New York's Weyes Blood Releases Cardamom Times: "It's a Little More My Style"

click to enlarge Weyes Blood will perform at Off Broadway on Sunday, October 17. - From the artwork for The Innocents
From the artwork for The Innocents
Weyes Blood will perform at Off Broadway on Sunday, October 17.

Rockaway Beach is a New York City neighborhood of unusual extremes. Situated on a peninsula, and separated from the rest of Queens by Jamaica Bay, it's home to quaint bungalows, but also abuts some of the city's roughest housing projects. You can take a subway there, but it's much further and harder to reach than the Ramones would have you believe. In the winter, Rockaway Beach takes on an eerie, melancholy quality.

It's in this environment that Natalie Mering, who records and performs as Weyes Blood, wrote the newly released (October 9) Cardamom Times. Recorded at home on an analog four-track, each of these four songs has a lonely, solitary feel, with lyrics evoking reflective moods, half-remembered dreams and promises of love and faith. There's a hint of '60s psychedelic folk in Mering's rich and proper vocals; it's easy to imagine her sharing a bill with Bridget St. John or Vashti Bunyan.  At times slow and surreal, at others upbeat, Cardamom Times is true to its origin, a strange and powerful mix of urban and natural influences.

click to enlarge New York's Weyes Blood Releases Cardamom Times: "It's a Little More My Style"
Cover art for Cardamom Times
Rockaway Beach is the latest port in which Mering finds herself. Born in Southern California, Mering grew up in Doylestown, Pennsylvania, not far from the hippie haven of New Hope. In Doylestown she discovered college radio (her favorite: Princeton University's great WPRB), worked in a record store, tried and failed to get a band together, and ultimately started releasing her own music at age fifteen. Since then, she's lived in various places: a tent in New Mexico, a small Kentucky hamlet where she studied herbalism, a converted artists' warehouse in Baltimore, and finally New York. We started by discussing the ways location informed her latest music.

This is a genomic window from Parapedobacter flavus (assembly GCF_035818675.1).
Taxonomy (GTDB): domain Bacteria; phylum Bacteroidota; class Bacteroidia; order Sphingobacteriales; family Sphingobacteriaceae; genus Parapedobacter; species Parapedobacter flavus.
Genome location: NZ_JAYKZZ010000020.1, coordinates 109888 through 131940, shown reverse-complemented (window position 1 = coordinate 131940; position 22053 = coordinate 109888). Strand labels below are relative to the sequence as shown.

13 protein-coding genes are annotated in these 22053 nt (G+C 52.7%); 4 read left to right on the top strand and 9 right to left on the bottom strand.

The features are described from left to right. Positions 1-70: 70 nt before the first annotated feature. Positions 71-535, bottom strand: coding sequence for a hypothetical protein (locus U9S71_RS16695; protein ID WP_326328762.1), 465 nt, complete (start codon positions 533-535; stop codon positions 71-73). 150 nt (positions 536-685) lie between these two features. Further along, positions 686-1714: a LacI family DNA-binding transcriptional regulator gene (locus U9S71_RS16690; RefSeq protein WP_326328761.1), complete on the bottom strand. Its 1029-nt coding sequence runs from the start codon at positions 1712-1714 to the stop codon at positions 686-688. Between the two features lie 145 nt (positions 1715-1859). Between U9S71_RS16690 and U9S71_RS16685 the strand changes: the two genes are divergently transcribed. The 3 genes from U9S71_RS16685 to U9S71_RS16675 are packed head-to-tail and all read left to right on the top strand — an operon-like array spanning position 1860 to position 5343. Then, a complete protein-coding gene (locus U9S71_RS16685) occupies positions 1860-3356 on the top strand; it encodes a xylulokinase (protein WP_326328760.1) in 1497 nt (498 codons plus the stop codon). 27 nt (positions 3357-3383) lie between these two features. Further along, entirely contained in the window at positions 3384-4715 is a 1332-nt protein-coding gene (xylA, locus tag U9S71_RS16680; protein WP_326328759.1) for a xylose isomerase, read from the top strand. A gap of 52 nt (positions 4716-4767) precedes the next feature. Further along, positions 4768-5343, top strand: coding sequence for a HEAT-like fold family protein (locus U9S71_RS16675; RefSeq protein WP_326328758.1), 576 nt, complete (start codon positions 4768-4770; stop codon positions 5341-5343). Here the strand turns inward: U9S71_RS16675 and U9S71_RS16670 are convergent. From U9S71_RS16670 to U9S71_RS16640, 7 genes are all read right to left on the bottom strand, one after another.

Natalie Mering: There's a soaked-in quality of Rockaway in the songwriting. I lived about a block away from the beach, but I went to the beach every single day. It was really wonderful. It's on Jamaica Bay, which is a beautiful natural phenomenon, but totally polluted. That's where we shot the EP's cover. I was inspired by the subway going over the body of water, but with all this trash.

RFT MUSIC: That area is a little removed from the rest of the city.

I lived there through the winter, so it was very isolated. There's nobody coming out there then. There would be a snowstorm, and I'd walk out onto the beach. There weren't even really restaurants. You can only really get Chinese food out there. It's disconnected from everything Brooklyn. Which I really loved. I'm not inspired by Brooklyn. I still love the Lower East Side and Manhattan, but I lived in Brooklyn for a few years and never could get down there.

Do you get inspired by traveling?

I really like changing things up and experiencing other cultures. Just to note the similarities and as an observer, to see that these things are all in relationship with very complex architecture. Going to more places, you gather more research and understanding. I love meeting people who have never been anywhere else, because I get to see their fabricated perspective of the rest of the world. Everybody is in the dark, and that's fun to realize. Like: “People don't travel that much! It's not a requirement! They can just stay in the same town!” They have an idea of what a place is like from the news, and I get to do field research and live there.

How do you record?

Mostly by myself. I'll go to studios to do overdubs, or someone will help me mix. Most of it I try to do myself. For my last record (The Innocents) I worked with engineers, and that was exciting. But now I do home studio. I find it's a little more my style.

Was there music in your house growing up?

Yeah. By that time my parents had become born-again Christian, so they would play at our church's worship services.

Continue to page two for more.

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